By Don Patterson
Originally published in VolleyballUSA, Fall 2013 issue.
To subscribe, visit this page for more information
Winning in beach volleyball can sometimes be more complicated than losing. Rookie Lane Carico found that out in August (2013). She and her beach partner, Heather Hughes, had their travel plans all set. They would compete in the AVP season opener in Salt Lake City, fly back home to Los Angeles, get a good night’s sleep, pack and fly out the next afternoon for an FIVB event in Russia.
Then they won a couple of matches in Salt Lake, and then they won a couple more. By the time they were finished, they had a nice fifth-place finish – four wins, two losses – but their window of time before the Russia flight had shrunk from overnight to about an hour. So now they were in crazy mode, a mode pro beach volleyball players find themselves in quite a bit.
“There’s a business side to the sport that’s new to me, and it gets a little overwhelming at times,” says Carico, who is 23 and just finished her college career – four years of sand this past spring at Georgia State University – and practiced this summer with USA Volleyball’s Beach Elite Development team as well as its U26 team. “I’ll train all day and work as hard as I can physically, but it’s a different type of learning, figuring out how to organize everything.”
|Up-and-coming star Lane Carico|
Fortunately, she has help from mom and dad. When the timetable got crunchy in Salt Lake, Kelli and Chris Carico kicked into gear. They bolted to the grocery store to pick up travel snacks, packed her bags, then rushed to the airport to stand in line for her at the international terminal.
“All the little things that are necessary to make it in this sport and take advantage of these opportunities, I wouldn’t be able to do it without them,” Lane says. “They make it all go so much more smoothly.”
Not that there wasn’t a little craziness left. Lane did her homework on the subject of international travel and got the word that you don’t want to rely entirely on the local food. So she stocked up. Man, did she stock up.
“I brought soooo much food,” she says. “Pretty much my whole big suitcase was filled. I had protein bars and nuts and oatmeal and beef jerky. Peanut butter. A couple of cans of soup left over from a camping trip.”
Of course, that beefed up her bag to the point where it was way over the weight limit. The real challenge, though, came when she arrived at the Russian village where she and the other athletes were staying and was told: No outside food allowed.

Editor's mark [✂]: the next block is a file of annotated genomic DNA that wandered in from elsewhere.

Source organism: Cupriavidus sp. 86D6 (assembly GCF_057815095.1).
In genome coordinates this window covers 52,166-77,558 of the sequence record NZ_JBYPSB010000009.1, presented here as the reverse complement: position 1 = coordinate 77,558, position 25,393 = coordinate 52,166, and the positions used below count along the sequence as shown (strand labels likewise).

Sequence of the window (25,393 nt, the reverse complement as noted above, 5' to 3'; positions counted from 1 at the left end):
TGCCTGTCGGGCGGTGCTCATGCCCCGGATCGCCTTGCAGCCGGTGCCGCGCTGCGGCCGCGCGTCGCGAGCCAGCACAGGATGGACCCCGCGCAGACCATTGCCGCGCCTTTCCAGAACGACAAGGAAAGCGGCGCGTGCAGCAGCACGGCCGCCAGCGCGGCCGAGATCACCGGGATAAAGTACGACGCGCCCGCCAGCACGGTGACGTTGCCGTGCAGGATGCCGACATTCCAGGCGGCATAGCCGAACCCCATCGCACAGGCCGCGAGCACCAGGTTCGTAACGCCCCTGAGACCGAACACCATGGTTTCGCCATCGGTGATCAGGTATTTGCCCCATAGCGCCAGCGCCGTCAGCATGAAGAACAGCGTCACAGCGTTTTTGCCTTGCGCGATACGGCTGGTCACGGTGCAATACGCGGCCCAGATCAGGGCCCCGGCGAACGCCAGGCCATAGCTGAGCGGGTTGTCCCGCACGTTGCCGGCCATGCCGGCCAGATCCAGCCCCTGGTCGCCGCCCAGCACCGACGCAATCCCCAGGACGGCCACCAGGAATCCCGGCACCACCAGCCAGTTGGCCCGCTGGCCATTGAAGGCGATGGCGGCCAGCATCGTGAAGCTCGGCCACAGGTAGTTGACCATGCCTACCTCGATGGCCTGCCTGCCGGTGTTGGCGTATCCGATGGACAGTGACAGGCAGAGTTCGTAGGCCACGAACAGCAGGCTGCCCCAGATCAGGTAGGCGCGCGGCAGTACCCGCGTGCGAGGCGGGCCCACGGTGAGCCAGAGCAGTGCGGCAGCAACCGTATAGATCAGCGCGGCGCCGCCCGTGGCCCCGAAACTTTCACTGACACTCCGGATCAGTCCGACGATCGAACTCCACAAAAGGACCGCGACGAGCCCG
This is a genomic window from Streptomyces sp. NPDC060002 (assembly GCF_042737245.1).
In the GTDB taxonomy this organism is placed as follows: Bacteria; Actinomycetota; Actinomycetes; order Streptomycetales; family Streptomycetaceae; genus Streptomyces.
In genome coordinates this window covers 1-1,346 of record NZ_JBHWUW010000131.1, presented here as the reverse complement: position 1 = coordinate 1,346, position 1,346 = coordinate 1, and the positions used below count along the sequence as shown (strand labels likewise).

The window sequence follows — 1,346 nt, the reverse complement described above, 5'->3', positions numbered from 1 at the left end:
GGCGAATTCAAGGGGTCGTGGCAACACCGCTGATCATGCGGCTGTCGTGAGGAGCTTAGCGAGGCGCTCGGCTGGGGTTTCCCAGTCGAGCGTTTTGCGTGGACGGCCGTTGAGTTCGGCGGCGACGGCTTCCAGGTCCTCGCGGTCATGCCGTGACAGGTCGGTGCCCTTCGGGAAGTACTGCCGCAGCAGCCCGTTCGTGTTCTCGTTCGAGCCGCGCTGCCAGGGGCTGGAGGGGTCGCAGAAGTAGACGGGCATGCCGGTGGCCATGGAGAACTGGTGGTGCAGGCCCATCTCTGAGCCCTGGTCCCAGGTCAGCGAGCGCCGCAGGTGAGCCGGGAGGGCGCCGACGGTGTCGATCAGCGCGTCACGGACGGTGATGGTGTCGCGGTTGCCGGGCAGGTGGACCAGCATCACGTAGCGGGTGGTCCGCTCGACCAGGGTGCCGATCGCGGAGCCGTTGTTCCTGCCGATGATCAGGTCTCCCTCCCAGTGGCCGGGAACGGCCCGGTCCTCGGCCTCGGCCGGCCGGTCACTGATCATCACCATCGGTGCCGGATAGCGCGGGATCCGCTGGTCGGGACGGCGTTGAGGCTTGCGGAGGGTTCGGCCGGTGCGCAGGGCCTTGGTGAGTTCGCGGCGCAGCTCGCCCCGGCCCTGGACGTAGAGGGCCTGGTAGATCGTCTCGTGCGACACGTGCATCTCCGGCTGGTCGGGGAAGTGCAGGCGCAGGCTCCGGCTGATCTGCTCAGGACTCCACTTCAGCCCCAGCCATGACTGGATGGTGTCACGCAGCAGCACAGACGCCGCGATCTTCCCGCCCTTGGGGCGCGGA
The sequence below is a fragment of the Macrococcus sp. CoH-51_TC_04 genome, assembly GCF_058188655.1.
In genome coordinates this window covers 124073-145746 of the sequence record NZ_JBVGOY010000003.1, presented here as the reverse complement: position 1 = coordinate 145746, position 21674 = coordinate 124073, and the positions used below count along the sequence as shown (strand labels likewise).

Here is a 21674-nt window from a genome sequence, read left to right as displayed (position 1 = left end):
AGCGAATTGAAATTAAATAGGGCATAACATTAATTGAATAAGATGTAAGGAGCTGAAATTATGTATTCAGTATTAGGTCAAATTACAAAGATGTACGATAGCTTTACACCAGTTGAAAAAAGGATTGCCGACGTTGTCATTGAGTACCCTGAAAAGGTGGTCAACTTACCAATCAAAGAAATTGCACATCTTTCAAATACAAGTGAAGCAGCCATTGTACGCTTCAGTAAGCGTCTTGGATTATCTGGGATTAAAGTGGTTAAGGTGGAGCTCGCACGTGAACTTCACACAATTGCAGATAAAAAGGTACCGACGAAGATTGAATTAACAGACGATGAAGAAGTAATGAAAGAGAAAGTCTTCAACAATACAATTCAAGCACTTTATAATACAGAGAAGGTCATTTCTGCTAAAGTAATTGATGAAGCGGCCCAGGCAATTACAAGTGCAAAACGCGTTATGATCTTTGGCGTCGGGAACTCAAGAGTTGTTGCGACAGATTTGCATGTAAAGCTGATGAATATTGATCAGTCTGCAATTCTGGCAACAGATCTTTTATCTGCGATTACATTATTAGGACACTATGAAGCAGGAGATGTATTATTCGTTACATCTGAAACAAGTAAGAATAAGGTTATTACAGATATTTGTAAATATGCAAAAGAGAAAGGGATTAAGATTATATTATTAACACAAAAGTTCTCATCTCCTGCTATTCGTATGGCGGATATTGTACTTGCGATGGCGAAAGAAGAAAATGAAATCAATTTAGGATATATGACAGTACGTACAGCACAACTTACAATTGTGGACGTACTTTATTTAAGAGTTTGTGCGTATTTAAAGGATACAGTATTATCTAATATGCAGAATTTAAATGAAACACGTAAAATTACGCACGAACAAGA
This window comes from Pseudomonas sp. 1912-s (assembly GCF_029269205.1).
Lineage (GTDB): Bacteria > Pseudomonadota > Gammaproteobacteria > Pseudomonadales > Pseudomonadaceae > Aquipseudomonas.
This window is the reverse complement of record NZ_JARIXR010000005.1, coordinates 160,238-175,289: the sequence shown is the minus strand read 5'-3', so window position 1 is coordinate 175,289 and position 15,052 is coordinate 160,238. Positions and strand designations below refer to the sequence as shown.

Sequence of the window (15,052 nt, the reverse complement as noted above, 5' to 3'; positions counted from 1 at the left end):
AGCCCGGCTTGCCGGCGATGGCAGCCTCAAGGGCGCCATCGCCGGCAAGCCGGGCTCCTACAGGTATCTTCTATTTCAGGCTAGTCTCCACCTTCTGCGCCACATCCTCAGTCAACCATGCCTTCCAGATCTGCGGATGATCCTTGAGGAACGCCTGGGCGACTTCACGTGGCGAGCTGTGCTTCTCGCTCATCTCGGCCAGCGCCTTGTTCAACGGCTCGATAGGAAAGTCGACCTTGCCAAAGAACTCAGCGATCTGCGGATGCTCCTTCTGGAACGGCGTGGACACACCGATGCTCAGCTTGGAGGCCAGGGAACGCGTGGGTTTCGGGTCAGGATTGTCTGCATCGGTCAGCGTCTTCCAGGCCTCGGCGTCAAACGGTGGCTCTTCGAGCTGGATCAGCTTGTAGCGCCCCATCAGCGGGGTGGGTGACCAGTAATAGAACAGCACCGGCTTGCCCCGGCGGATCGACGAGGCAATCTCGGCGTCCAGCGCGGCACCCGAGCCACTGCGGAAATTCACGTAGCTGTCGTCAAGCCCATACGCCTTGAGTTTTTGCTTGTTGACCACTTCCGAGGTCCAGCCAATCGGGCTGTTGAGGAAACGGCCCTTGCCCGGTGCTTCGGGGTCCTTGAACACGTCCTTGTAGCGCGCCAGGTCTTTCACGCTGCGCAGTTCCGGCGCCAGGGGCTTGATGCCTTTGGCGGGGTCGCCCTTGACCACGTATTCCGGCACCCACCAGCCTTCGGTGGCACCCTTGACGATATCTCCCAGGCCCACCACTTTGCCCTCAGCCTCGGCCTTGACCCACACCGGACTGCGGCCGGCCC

“They seemed so serious about it,” she says. “So I ended up having to store it all in a locker at the beach volleyball venue. You just have to learn to deal with things on the spot and make the best of every situation because things don’t usually go as planned. You always have to be able to adjust.”
Whatever speed bumps and potholes lie ahead on Lane Carico’s pro beach volleyball path, she is, by all accounts, a great student. For starters, she has the tools. So says three-time Olympian Holly McPeak, who is third on the all-time beach volleyball career victories list and has trained Carico along with many other elite players. McPeak goes as far as to say that Carico has the right stuff to rise to an Olympic level sometime in the next decade – if not by Rio, then by Tokyo in 2020.
“Absolutely,” McPeak says. “She has stood out from the beginning for me. She’s really quick defensively, has really good instincts and is awesome offensively. She can hammer it and has good range. She knows how to put the ball away.”
McPeak calls Carico “a gamer.”
Lane at the Porta del Sol Beach Volleyball Tournament
at Boqueron, Puerto Rico
“Even before she had much training, she could still win tournaments, and then when she started training, she became so much better,” McPeak says. “She still has a ways to go in blocking and setting and experience – she doesn’t have a lot of competition experience yet – but she can battle against the best people in practice. I played a couple of defensive drills against her this summer and she was touching balls that I can usually eat people alive on.”
And one other thing: She has the right work ethic. Nobody judges this quality with higher standards than McPeak, who has always trained at an intensity level that nibbles around the edges of nuttiness. “I like her attitude,” McPeak says. “She wants it and doesn’t make excuses for stuff. She’s hungry.”
Similar praise comes from Ali Wood Lamberson, USA Volleyball’s (former) director of International and High Performance Beach programs. She says Carico clearly has Olympic potential and she likes Carico’s explosiveness. She also likes her rich beach volleyball roots, which were developed early on when Lane accompanied her parents to the beach in her hometown of Manhattan Beach, Calif., the epicenter of beach volleyball.
“Lane just seems really passionate about the sport,” Lamberson says. “Since her parents played, she’s been around it for years. I think that helps young players develop; even if you’re not always out there playing, you’re still learning the sport sitting on the beach watching mom and dad. I think that has really helped her.”
It also helped that the Caricos have a small court in front of their family home in Manhattan Beach. Very small, actually. In Lane’s estimation, it’s about half the size of a normal court. But that provides certain advantages.